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The place I live in has many things like this, we call them "gazlan", they are much in the center of the city, on the beach and even outside places of entertainment, full of times I have been hanging out in clubs and bars and hoping that it will be there when I go out, I think this is an excellent, accessible and convenient solution
The one pictured has stackable chairs and folding tables for the punters which are stored in the truck when it is "closed".
 

oddduck

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Last year i did a weekly art market and the food truck that came to hawk their food had a smoker on the back and when it pulled into market circle trailed smoke and barbq smell and they served brisket, pulled pork, potato salad, and cole slaw. I bought a side of potato salad now and again from them.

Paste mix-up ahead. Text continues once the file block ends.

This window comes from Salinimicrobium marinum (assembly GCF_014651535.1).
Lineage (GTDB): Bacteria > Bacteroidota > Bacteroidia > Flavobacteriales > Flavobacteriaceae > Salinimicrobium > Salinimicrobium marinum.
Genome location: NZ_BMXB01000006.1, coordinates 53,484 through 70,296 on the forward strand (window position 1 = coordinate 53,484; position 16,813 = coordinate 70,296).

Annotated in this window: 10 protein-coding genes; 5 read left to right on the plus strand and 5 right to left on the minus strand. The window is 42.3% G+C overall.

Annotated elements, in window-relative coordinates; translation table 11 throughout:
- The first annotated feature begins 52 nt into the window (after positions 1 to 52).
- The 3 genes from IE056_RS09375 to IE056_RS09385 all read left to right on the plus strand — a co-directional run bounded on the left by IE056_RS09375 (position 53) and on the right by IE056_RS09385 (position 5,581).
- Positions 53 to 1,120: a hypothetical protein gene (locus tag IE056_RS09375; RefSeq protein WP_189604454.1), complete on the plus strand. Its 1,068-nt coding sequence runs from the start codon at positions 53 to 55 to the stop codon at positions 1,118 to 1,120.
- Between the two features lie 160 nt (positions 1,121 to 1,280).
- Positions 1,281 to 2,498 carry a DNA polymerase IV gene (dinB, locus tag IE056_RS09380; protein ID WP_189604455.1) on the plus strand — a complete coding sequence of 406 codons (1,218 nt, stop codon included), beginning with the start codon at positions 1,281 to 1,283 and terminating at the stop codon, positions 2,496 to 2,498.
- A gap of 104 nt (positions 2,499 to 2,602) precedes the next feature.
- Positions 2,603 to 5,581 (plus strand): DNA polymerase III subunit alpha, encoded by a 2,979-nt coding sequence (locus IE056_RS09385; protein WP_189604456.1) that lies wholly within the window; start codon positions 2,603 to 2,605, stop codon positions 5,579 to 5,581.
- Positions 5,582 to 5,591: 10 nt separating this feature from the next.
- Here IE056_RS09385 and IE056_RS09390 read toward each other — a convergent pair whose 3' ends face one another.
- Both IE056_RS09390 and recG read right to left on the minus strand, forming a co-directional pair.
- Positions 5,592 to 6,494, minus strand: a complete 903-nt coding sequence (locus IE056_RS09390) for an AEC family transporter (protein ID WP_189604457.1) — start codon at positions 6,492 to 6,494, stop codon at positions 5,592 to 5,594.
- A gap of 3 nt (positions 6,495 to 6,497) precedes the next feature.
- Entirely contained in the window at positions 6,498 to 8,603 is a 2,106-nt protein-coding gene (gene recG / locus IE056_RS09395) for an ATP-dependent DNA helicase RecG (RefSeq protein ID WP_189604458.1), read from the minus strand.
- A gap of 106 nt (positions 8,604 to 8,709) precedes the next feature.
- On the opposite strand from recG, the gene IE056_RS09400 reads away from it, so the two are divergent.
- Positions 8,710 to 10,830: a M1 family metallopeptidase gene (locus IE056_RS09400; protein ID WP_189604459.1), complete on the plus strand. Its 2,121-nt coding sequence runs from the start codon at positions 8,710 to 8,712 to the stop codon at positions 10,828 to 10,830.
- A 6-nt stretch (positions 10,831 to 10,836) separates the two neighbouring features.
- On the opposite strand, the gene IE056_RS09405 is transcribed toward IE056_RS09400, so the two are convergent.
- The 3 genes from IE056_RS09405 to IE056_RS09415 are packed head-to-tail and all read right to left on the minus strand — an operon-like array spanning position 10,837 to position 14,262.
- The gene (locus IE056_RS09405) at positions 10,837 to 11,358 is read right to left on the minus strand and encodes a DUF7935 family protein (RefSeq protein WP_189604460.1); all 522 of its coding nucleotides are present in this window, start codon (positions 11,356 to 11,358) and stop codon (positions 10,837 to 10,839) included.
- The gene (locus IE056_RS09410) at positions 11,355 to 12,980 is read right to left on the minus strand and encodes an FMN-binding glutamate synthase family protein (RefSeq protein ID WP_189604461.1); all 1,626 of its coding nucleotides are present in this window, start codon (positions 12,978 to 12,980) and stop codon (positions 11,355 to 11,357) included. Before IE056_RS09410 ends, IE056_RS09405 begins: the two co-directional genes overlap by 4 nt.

There is a food truck that parks daily at the local gas station...i don't know what they serve but it has a image of a rhino on the side. And there used to be an empanada truck on my way home from work for a while parked by the industrial park but i have stopped seeing it...likely found richer customers elsewhere. But we have the honey wagon man and the boiled peanut dude that you can always find in the same place and have been coming those spots along the road for years.
 

Karen W

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Years ago we used to have a catering truck at work. They had burritos and wrapped sandwiches, yogurt, fruit, sodas, coffee, candy. Nothing fancy. We called it the Roach Coach. We always knew when he arrived, because his horn played La Cucaracha.